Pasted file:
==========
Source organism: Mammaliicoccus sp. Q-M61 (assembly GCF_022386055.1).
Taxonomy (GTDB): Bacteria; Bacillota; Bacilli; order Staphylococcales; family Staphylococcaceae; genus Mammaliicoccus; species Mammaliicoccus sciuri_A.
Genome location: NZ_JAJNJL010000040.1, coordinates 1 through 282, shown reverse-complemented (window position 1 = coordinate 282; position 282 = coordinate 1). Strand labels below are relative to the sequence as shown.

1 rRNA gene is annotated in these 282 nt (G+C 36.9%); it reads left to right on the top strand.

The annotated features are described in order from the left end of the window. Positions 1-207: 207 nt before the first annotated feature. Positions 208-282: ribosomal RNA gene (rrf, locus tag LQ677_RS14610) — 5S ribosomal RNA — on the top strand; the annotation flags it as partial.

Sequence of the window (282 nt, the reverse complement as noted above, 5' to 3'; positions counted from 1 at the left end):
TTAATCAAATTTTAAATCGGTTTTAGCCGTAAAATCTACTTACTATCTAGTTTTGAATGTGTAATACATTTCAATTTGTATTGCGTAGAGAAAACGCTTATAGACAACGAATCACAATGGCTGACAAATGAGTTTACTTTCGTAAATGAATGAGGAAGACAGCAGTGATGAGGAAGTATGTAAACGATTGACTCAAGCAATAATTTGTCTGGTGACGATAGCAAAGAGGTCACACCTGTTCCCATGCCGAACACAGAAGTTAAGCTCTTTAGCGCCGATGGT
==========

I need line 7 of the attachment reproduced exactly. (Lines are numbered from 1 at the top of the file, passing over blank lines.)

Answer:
TTAATCAAATTTTAAATCGGTTTTAGCCGTAAAATCTACTTACTATCTAGTTTTGAATGTGTAATACATTTCAATTTGTATTGCGTAGAGAAAACGCTTATAGACAACGAATCACAATGGCTGACAAATGAGTTTACTTTCGTAAATGAATGAGGAAGACAGCAGTGATGAGGAAGTATGTAAACGATTGACTCAAGCAATAATTTGTCTGGTGACGATAGCAAAGAGGTCACACCTGTTCCCATGCCGAACACAGAAGTTAAGCTCTTTAGCGCCGATGGT